In March this year, I once again accepted an invitation from the Reading Students SLT society. A second visit requesting the same topic – Transgender & Gender Diverse Voice. It’s a bit of a trek, especially for an after work, volunteer gig but I steered myself there, with the help of Great Western Railway and a taxi driver totally baffled by the sprawling university campus. I went in response to the SLT students steering themselves to learn about this field. A feedback form was sent to the students society after the presentation. One response to ‘why did you request this topic’ was: ‘it feels like a gap in our teaching’. A similar feeling led to UCL students requesting a trans voice lecture from their faculty. Students, once again steering a way. The importance of training reflecting diverse client populations cannot be underestimated.
In approximately one hour time allocation, including questions, (the same as I am given for the curriculum embedded lecture at UCL), the question is: ‘what to include and what to omit?’ I’m seasoned at making time-pressured judicious choices, to place trans voice work both in the highly specialist voice remit it requires yet in the realistic context it often finds itself in. The first obvious realistic context is the time allocation. Another is, that in the last five years, many gender services are increasingly challenged and by far not least, SLT NHS services.
I can’t help but structure a talk to cover fundamental aspects whilst never omitting the opportunity for providing insight into direct therapy, how this can be applied and the difference in can make to people’s lives. For me, it is the ultimate point of what we do. When students seek to enter training to be an SLT, this is the dominating call. It was for me. I didn’t know which client groups I would specialise in, I just knew I wanted to make a difference.
I’ve yet to meet a student who says to me ‘I really want to be a speech therapist to do a management job where I have 0% time allocation for direct clinical work with clients/patients.’ That might be something that evolves / becomes a desire along the way but it isn’t usually the initial call. Students want to know what we do, at least some of the ways we do it and the range of possible outcomes.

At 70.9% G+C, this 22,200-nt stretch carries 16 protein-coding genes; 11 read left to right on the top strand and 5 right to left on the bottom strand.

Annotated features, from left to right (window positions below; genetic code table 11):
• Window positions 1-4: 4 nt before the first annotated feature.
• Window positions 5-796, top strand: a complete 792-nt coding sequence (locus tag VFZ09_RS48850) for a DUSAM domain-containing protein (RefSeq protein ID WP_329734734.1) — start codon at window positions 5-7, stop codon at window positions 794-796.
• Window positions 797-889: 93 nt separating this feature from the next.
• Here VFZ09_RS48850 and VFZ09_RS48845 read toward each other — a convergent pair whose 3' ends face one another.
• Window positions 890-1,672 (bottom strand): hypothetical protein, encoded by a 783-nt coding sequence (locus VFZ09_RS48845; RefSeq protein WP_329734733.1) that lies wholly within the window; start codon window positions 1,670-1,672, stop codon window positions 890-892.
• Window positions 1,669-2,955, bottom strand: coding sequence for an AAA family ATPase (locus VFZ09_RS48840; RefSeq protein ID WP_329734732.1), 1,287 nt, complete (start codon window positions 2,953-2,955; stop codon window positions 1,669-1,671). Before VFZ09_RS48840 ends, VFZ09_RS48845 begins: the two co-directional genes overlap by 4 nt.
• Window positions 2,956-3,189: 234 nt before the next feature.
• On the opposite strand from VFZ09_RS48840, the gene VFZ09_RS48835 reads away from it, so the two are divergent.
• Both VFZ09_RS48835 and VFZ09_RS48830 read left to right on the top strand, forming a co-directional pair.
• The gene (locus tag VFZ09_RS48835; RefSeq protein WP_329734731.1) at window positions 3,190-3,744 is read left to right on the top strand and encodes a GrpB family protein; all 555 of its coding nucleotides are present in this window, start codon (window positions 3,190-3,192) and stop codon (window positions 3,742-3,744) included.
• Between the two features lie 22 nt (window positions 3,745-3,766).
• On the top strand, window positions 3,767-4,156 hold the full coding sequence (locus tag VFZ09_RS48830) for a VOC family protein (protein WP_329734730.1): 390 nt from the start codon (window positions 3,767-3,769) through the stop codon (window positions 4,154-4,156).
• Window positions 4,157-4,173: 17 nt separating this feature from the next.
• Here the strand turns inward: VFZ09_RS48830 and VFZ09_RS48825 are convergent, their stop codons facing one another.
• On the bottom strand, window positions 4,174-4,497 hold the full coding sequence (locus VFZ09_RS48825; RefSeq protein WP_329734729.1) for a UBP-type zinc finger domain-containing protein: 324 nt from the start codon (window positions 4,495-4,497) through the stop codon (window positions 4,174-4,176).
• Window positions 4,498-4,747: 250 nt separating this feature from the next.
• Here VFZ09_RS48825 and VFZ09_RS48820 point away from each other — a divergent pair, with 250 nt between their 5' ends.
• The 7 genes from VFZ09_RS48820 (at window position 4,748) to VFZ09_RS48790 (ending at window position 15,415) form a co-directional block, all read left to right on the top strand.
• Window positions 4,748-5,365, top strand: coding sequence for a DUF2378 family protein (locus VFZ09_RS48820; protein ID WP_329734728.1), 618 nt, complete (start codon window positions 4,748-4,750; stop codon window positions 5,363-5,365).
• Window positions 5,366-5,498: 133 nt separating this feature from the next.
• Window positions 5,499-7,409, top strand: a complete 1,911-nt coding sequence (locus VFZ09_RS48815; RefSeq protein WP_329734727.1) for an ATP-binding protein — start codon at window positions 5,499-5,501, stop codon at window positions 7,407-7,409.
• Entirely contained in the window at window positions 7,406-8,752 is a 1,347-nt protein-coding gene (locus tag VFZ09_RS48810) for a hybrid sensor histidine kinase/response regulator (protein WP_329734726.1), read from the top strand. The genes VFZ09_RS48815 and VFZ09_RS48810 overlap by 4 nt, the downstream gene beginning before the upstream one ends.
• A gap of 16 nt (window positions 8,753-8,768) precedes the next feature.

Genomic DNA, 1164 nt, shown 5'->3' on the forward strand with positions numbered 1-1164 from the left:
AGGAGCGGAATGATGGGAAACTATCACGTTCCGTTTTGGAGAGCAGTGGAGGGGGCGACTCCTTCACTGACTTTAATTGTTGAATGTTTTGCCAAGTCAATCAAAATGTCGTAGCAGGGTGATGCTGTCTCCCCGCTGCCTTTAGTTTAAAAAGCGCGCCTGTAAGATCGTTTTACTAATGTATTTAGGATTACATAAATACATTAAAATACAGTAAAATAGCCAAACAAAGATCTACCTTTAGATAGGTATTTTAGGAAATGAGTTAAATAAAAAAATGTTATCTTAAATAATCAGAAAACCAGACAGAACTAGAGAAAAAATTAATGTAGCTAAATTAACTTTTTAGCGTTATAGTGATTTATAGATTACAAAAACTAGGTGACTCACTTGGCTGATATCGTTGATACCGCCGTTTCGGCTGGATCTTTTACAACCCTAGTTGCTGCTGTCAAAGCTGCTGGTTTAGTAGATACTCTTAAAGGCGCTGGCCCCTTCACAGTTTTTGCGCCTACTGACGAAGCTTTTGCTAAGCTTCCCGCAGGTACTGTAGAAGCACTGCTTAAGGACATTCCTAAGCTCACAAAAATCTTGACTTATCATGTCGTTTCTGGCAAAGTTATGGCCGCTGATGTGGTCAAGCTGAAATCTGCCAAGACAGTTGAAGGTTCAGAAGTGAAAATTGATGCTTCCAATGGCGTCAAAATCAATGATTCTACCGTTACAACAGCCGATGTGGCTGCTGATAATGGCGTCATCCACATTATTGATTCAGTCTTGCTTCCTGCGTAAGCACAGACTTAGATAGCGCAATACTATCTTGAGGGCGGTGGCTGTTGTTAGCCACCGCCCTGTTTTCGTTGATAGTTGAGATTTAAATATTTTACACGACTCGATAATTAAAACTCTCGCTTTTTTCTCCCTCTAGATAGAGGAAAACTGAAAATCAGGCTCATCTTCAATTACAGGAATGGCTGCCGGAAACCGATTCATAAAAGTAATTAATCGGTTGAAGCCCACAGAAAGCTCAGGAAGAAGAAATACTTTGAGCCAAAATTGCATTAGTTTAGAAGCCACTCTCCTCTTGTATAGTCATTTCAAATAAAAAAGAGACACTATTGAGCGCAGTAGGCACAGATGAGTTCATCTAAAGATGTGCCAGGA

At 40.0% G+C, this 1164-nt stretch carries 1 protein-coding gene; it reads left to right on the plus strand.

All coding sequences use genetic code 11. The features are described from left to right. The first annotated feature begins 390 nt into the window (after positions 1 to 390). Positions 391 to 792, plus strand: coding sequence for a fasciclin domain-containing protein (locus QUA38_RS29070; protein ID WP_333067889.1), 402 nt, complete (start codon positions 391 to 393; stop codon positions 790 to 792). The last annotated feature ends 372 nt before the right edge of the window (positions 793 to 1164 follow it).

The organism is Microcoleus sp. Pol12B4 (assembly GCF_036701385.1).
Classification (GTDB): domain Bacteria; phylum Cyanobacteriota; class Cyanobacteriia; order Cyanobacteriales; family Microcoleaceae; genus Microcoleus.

Not all our client interventions make an impact but my experience is that the majority do, both direct and indirect. Demonstrating successful outcomes is always appreciated by students, including subjective ratings by service users and objective measures by clinicians. In voice work, however, it would be most remiss to not demonstrate perceptual voice changes when voice change was the client’s overarching goal. Nothing I ever say makes a stronger impression than techniques demonstrated and ‘before and after’ voices played.
One presentation can be pivotal to influencing a student’s career. It is always a nice moment when, years later, a student tells you how one lecture they attended ignited their interest in voice. ‘Thank you ‘and feeling ‘inspired’ were further themes of their feedback forms. If one student is appreciative and /or inspired that’s a potential SLTs life touched- an SLT who may go on to touch the lives of many other individuals. Some of those future clients might have a trans identity. So, for me, culture diverse training is foundational. It is building on a solid base to ensure inclusion for all.
As the Reading SLT students helped to steer me out of the university campus maze, I wondered whether one or two of them would steer themselves in the direction of a career in voice. Their feedback forms indicated that they wanted the opportunity to learn about areas of work they could potentially specialise in post qualification so maybe one day they’ll let me know.
Tips to get into voice
- Find clinical placements and observation opportunities.
- Volunteering (SLT dept./clinic that has a Voice service)
- Courses (look out for student rates and grants)
- Clinical Excellence Networks (CENs)
If you want to read more:
- Davies, S., Papp, V.G. and Antoni, C. (2015). Voice and Communication Change for Gender Nonconforming Individuals: Giving Voice to the Person Inside. International Journal of Transgenderism, 16(3), pp.117–159. doi:https://doi.org/10.1080/15532739.2015.1075931.
- Voice and Communication Therapy for the Transgender/Transsexual Client, ed’s Richard K. Adler, Sandy Hirsch, Michelle Mordaunt (Plural Publishing)
- Transsexual and Other Disorders of Gender Identity, Ed. James Barrett (Radcliffe) (includes a chapter on The Role of The Speech & Language Therapist)
- The Voice and it’s Disorders by Greene and Matthieson, (Whurr Publishers)
- Voice work, Art & Science in Changing Voices by Christina Shewell, (Wiley-Blackwell)
If you want to read and hear more: